For years now, I have been clinging to
xdm as my display manager; years ago, I spent several days tweaking the configuration files of
xdm to get it to look "just so", and I didn't want to change it. But no more! After my last upgrade predictably broke my
xbanner configuration, I decided to spend a little time trying to get each display manager to look "right" with my original login screen design. Pleasantly, both
kdm are much easier to customize, and I had something tolerable with each in less than an hour. I found that
kdm was more flexible and gave me much closer to what I was looking for, while
gdm was quite obstinate about appearances, though it may be slightly more capable technically.
In this article, I am working with Debian "Etch", which includes:
There are also
ldm, but I have not tried these.
I have something of an artistic outlook on my computer's display, and I can be a bit particular about the way it looks. The login screen is what you see whenever you aren't actually using the computer, so it should have a constant, friendly, and attractive (but not too invasive) appearance. Of course, you can just let it show whatever boring splash screen your distribution defaults to, but I personally can't stand doing that!
I have something of an artistic outlook on my computer's display, and I can be a bit particular about the way it looks
Each of my computers has a "personality" of particular quirks, abilities, hardware, installed software, and nominal purpose. And they each have a name, which I usually select from minor characters in media or literature I like. Media's nice, because there are usually pictures I can use for the login screen. The computer I'm typing this column on is "Samwise", after the Lord of the Rings character, of course, and although I started the Tolkien naming scheme some time before the movie came out, I was lucky to have PR images of Sean Astin playing the role of Samwise when I set up this computer.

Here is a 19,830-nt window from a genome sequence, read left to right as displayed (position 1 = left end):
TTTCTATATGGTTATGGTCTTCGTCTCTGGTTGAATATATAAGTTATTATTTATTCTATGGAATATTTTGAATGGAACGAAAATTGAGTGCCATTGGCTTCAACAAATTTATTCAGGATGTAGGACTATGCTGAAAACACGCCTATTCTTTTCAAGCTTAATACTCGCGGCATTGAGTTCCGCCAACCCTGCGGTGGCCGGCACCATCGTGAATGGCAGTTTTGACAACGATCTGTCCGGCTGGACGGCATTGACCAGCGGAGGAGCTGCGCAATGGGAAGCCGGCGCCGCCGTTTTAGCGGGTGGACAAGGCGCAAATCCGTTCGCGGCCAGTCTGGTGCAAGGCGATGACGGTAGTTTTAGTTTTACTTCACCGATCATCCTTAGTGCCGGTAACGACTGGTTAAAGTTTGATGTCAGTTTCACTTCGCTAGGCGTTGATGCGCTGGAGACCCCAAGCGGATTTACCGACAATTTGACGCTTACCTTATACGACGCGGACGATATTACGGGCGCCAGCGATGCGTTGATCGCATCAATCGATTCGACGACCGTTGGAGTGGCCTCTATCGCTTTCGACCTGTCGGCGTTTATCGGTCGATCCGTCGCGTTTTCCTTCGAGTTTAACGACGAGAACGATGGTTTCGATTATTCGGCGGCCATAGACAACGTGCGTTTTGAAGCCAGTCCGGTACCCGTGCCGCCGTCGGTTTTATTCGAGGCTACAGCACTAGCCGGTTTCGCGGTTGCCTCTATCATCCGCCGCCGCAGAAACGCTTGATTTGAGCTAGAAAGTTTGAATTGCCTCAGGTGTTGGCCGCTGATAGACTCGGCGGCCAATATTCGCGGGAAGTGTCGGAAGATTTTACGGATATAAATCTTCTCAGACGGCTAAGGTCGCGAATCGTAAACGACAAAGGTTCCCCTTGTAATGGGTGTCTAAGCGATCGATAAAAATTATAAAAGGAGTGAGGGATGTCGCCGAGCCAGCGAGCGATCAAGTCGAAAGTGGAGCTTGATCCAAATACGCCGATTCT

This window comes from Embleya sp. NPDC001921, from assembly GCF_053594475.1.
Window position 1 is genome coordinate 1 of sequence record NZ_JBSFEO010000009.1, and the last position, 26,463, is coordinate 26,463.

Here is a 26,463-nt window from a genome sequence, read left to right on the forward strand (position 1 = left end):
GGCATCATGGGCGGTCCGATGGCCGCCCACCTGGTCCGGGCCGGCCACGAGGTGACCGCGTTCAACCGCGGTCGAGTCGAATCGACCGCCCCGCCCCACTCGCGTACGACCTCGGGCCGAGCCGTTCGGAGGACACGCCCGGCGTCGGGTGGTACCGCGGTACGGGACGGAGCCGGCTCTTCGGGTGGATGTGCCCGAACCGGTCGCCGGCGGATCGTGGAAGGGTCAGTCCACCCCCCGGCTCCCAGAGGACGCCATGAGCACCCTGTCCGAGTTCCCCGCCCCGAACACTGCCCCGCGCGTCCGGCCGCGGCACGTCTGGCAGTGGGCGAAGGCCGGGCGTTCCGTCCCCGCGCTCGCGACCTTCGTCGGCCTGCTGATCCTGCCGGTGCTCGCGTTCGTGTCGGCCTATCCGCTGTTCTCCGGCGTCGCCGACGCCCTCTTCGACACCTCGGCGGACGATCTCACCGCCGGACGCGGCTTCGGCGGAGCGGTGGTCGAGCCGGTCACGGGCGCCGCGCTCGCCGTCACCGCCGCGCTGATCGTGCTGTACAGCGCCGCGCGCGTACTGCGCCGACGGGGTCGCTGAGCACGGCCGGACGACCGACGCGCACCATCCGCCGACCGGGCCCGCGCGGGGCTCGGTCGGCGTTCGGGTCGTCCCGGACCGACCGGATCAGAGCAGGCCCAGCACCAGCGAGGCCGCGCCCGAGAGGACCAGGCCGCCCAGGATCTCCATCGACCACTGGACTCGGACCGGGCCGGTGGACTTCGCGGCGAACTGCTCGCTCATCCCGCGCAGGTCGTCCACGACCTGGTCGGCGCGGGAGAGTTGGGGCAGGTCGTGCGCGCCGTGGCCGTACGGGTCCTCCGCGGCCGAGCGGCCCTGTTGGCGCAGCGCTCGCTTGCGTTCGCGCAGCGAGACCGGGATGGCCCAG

Figure 1 shows what my login screen has looked like for the last several years, implemented in
After upgrading from Xfree86 4.3 to X.org versions of X Windows (a pretty big leap), as part of my "dist-upgrade" on my Debian system, I wound up with the screen in Figure 2. Actually, I'm abbreviating the story a little bit. What I actually saw after the upgrade was an empty X display:
gdm was installed in place of
xdm and KDE had been removed, leaving me with no desktop environment. Oh well, dist-upgrades are a bit dicey, especially on a system with as many incremental package upgrades as I have on this one. But this time, I had some extra time, so I thought I'd go ahead and try out the alternatives before fixing my old
xdm-based login screen (although I did reinstall KDE immediately!).
Trying GDM out
Because it was already installed, I tried out
gdm first. I had also read good things about it in online reviews. There's no requirement to use Gnome to use
gdm, by the way: one of the nicer features of
gdm is that you can set your default environment to be anyone you please, even Gnome competitor KDE!
Under KDE, the configuration dialog for
gdm appears (rather cryptically) as "K→System→Login Window Preferences" in the application menu (you'd expect that to be for
kdm, but that's in a different place). Figure 3 shows what the configuration dialog looks like. As with other "administrator" tasks, you have to type the root password to get into this dialog.
The first thing to change is, of course, the background image. Fortunately, I didn't make sophisticated use of
xbanner on this system, and my login image is a fullscreen image (it appears this is the only kind that
gdm understands, although it is much less finicky about file formats).
This was extremely easy, but beyond that, there really wasn't that much I could customize in
gdm. I did, of course, spend the time to set up the face browser. This is a nice feature of modern display managers which allow such options as automatically identifying the username at a mouse click (if you're willing to accept the security risk, then you can set up password-less login, so it's possible to login with just two clicks).
Sadly, the result from